Hey there! Sign in to join this conversationNew here? Join for free
    • Thread Starter
    Offline

    0
    ReputationRep:
    can anyone help me out with the following question?

    Herbicides (weedkillers) interfere with electron transport by accepting electrons. Suggest how this causes plants to die (3 marks)

    so far i've written:

    NADPH in the plant can no longer accept the electrons. this means that NADPH no longer provides energized electrons to the calvin cycle

    I'm not sure if what i've written is correct, though


    why does it take longer in a light dependent reaction far a plant in NH3OH to change colour rather than water.

    is this something to do with photlysis.
    • Study Helper
    Offline

    17
    ReputationRep:
    You already asked the last question on the other thread

    What you put for the first part is correct I believe. But something else happens in the electron transport chain, ATP is synthesised by the electrons losing energy when transferring to the next chlorophyll molecule, I would also mention something to do with less ATP is synthesised, but thats not the main reason, the main reason is what you've said, no electrons are available to reduce the co enzyme, which is very important. I'm doing AQA Biology, so I will go other this again in more detail over the weekend.
    Offline

    1
    ReputationRep:
    NADPH does not accept electrons. It is reduced already!

    The problem is that NADP cannot accept electrons.
    Offline

    1
    ReputationRep:
    (Original post by l4ith)
    NADPH does not accept electrons. It is reduced already!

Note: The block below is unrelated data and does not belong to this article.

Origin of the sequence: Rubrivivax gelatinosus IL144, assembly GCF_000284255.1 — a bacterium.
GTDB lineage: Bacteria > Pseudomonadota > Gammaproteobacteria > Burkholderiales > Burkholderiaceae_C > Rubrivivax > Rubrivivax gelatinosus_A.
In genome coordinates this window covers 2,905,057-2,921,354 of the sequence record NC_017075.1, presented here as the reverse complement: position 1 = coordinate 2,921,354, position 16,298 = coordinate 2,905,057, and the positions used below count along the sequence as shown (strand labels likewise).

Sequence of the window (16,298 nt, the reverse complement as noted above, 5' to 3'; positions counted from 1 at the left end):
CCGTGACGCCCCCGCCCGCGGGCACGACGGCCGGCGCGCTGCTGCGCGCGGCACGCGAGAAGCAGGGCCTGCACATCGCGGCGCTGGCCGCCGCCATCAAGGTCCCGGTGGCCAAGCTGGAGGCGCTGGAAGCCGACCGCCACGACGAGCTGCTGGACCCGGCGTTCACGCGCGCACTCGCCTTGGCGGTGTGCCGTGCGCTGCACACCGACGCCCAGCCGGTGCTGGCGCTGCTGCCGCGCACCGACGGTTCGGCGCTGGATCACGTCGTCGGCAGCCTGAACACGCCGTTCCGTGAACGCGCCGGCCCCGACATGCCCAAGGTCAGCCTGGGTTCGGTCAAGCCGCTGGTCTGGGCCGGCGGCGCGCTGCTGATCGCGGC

The problem is that NADP cannot accept electrons.
    Your grades seem to speak for themselves. I have a small question....in non-cyclic photophosphorylation, is ATP produced by the same mechanism that produces it during respiration via ATP synthase? Also during cyclic photophosphorylation, does the energy released from the electron transport chain directly join ADP to Pi to produce ATP without the need for protons to be pumped into the thylakoid lumen and then through ATP synthase?
    Offline

    1
    ReputationRep:
    (Original post by sc0307)
    Your grades seem to speak for themselves. I have a small question....in non-cyclic photophosphorylation, is ATP produced by the same mechanism that produces it during respiration via ATP synthase? Also during cyclic photophosphorylation, does the energy released from the electron transport chain directly join ADP to Pi to produce ATP without the need for protons to be pumped into the thylakoid lumen and then through ATP synthase?
    ATP is produced in the same way in photosynthesis as it is in respiration. Non-cyclic photophosphorylation involves the movement of H+ ions (or H3O+ to be more accurate) across the thylakoid membrane into the stroma and through this ATP synthase is activated.
    Offline

    2
    ReputationRep:
    (Original post by usmana)
    can anyone help me out with the following question?